Bengaluru, Nov 30:
Growing warnings by scientists of an impending high-magnitude earthquake in the Himalayas have got further credence from yet another study by Indian researchers.
The new study, led by seismologist CP Rajendran of the Jawaharlal Nehru Centre for Advanced Scientific Research in Bengaluru, says the “enormous stacking up of strain in the region portends at least one earthquake of magnitude 8.5 or more in one of the overlapping segments of the central Himalayas anytime in the future”.
Director of the Disaster Management Department, Jammu and Kashmir, Aamir Ali, told Ziraat Times Friday evening that though we [people of J&K] live in an area which falls under seismic zone V, which means we are prone to earthquakes, however, one cannot say with certainty where and when an earthquake will occur.
Prof Shakeel Romshoo, Head Department of Earth Sciences, University of Kashmir, who has extensive research work on the subject to his credit, told Ziraat Times that while ’it is doubtless that the state of Jammu and Kashmir is vulnerable to earthquakes but it is difficult to predict the timing, place and magnitude of an earthquake’.
However, he contends that the long seismic gap in the region is a concern as ‘it is believed that an enormous amount of strain has been built up in the rocks which when released during an earthquake might prove disastrous.’
According to the CP Rajendran study, published in “Geological Journal”, the researchers critically evaluated existing databases along with the data from two newly explored locales — Mohana Khola in far western Nepal and Chorgalia, which falls within the Indian border, to determine the timing of the last faulting event on the frontal thrust of the central Himalayas.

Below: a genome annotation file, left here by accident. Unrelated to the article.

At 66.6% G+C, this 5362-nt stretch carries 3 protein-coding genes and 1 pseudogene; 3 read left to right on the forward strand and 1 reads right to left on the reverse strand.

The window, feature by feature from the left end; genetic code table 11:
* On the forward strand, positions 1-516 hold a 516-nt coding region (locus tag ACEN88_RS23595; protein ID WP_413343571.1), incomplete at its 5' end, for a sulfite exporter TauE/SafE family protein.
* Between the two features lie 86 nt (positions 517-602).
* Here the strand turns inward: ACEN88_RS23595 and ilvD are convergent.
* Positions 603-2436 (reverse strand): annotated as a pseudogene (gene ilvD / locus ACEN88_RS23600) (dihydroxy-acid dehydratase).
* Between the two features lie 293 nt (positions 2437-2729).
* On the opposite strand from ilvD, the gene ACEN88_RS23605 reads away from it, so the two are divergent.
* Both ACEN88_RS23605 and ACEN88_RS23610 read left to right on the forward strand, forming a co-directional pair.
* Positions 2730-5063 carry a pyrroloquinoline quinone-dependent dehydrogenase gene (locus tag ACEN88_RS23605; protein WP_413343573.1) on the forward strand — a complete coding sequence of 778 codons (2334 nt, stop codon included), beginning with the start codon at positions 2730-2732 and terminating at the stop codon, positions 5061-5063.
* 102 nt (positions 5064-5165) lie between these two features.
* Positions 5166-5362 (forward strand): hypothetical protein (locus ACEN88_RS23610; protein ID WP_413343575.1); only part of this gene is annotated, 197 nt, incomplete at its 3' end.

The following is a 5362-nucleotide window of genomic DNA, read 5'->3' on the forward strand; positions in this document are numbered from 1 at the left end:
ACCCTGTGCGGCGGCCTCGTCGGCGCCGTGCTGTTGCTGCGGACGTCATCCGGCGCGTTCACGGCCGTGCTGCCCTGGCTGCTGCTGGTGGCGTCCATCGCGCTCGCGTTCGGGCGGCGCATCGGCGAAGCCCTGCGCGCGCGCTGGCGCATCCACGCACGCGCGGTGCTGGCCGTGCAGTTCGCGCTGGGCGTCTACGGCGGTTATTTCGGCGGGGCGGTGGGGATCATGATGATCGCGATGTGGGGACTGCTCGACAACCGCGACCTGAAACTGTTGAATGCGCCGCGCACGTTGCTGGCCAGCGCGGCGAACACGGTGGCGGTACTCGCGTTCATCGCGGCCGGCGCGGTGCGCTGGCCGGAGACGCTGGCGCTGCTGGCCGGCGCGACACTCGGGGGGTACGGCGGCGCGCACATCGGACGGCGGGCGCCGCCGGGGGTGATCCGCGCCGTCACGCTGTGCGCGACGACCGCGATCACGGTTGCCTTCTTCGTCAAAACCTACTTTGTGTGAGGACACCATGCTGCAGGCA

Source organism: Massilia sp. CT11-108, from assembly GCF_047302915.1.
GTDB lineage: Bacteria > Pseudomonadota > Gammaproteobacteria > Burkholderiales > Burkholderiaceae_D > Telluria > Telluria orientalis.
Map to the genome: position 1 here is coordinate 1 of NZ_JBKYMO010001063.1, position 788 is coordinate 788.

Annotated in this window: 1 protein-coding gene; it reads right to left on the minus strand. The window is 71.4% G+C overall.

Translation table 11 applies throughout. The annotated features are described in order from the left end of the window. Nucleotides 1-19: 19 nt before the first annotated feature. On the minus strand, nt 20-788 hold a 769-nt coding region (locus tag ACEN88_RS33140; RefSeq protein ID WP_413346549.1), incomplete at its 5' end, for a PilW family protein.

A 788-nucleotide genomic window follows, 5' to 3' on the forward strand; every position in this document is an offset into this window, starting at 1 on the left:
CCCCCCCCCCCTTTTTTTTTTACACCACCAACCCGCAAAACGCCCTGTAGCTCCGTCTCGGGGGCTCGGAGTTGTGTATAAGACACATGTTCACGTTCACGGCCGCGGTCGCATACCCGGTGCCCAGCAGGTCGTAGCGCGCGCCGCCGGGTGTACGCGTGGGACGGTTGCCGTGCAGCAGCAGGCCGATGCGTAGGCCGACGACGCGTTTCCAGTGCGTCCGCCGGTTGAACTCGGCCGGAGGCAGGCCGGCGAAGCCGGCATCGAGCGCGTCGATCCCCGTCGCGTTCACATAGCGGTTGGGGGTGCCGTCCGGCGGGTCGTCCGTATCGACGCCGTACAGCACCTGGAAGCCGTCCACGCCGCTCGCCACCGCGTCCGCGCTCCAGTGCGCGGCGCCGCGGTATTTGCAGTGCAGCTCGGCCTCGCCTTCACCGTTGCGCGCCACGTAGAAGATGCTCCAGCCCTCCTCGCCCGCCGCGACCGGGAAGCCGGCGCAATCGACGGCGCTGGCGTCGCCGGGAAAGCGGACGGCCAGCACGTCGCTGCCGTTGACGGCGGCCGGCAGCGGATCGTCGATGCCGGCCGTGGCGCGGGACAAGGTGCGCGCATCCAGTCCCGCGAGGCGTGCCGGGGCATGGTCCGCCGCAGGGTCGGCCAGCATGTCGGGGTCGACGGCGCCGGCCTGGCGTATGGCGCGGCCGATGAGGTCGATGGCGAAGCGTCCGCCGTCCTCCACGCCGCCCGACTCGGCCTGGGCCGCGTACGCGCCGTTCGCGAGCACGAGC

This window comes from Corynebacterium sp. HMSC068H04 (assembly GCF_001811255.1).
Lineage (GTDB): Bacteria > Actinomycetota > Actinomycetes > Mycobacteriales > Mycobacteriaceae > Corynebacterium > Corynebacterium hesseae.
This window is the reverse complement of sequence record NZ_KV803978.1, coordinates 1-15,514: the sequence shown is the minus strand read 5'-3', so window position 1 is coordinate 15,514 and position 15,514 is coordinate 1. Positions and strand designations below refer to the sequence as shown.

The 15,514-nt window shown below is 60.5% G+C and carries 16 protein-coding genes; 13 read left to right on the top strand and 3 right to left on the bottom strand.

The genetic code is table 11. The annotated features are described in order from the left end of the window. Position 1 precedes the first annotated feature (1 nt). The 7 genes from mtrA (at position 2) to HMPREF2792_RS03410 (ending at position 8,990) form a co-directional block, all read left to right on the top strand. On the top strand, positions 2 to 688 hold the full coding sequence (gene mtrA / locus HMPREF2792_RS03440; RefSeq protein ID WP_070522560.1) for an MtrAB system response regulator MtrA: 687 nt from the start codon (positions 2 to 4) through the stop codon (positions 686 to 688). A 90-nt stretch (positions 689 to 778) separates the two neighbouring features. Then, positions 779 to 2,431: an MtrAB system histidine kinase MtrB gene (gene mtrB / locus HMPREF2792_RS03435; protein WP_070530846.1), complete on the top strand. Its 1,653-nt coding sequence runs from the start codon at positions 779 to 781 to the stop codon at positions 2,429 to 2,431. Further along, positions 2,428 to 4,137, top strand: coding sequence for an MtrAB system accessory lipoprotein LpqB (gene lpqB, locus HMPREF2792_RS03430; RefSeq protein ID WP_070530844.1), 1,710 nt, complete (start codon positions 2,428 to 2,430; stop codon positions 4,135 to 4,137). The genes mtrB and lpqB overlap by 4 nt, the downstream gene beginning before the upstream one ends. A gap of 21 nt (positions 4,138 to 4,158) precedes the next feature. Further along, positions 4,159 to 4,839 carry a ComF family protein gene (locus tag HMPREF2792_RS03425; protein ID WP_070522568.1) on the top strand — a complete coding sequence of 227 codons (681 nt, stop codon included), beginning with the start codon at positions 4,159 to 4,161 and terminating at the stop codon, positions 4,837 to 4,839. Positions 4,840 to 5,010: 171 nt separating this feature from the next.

The researchers followed the local geology and structural map published by the Geological Survey of India, besides using Google Earth and imagery from Indian space agency ISRO’s Cartosat-1 satellite.
The analysis, the researchers say, “compels us to conclude that a great earthquake of magnitude 8.5 or more that occurred between 1315 and 1440 had unzipped a stretch of about 600 km (the length of central seismic gap from Bhatpur to beyond Mohana Khola) in the central Himalayas with an average slip (or displacement) of 15 metres”.
The present study underlines the fact after this massive earthquake, the frontal thrust in the central Himalayas (covering parts of India and eastern Nepal) has remained seismically quiet for 600 to 700 years, implying enormous build-up of strain in the region.
“An earthquake of magnitude 8.5 or more is overdue in this part of the Himalayas, given the long-elapsed time.
“Considering this potentially high seismic risk, this will be particularly catastrophic for a region marked by an ever-growing population and unhindered expansion of the built-up environment, to be contrasted with poor preparedness to meet this contingency,” Mr Rajendran told this correspondent.
Roger Bilham, a US geophysicist at the University of Colorado whose years of work laid the basis for the current knowledge about earthquakes in the Himalayan region, fully supports the Indian researchers’ findings.
“They are undeniably correct in concluding that should an earthquake occur now, its magnitude could equal 8.5,” Mr Bilham said.
Faiz Bakshi, Convenor of Environmental Policy Group, believes that Roger Belham’s words on the matter cannot be taken lightly.
”Roger Belham made a visit to Kashmir as well. His previous predictions about the earthquake in Nepal and the Uttarakhand have proved right. Roger’s main worry in Kashmir is about the floods caused by such a massive earthquake due to blockade of rivers”, Mr Bakshi told Ziraat Times.
In J&K’s context, lack of earthquake preparedness and high vulnerability of the existing human habitations, mainly the nature of building constructions, remain a matter of concern.
“The important thing to understand is that earthquake is a natural hazard, however, it is the unsafe buildings that make earthquake a disaster and have potential to injure or cause deaths. The building bye laws have been amended and its now mandatory to construct earthquake resistant structures”, Mr Aamir Mir said, adding “we should ensure that all new constructions are made earthquake resistant and all existing structures should be retrofitted.”
Prof Shakeel Romshoo supports this view. “Besides creating an awareness about the earthquake preparedness among the masses, I think there is an urgent need to audit on priority the public and private infrastructure for earthquake disaster risk vulnerability and take the necessary measures for reducing the risk of people and infrastructure to earthquakes”, he told Ziraat Times.
With IANS inputs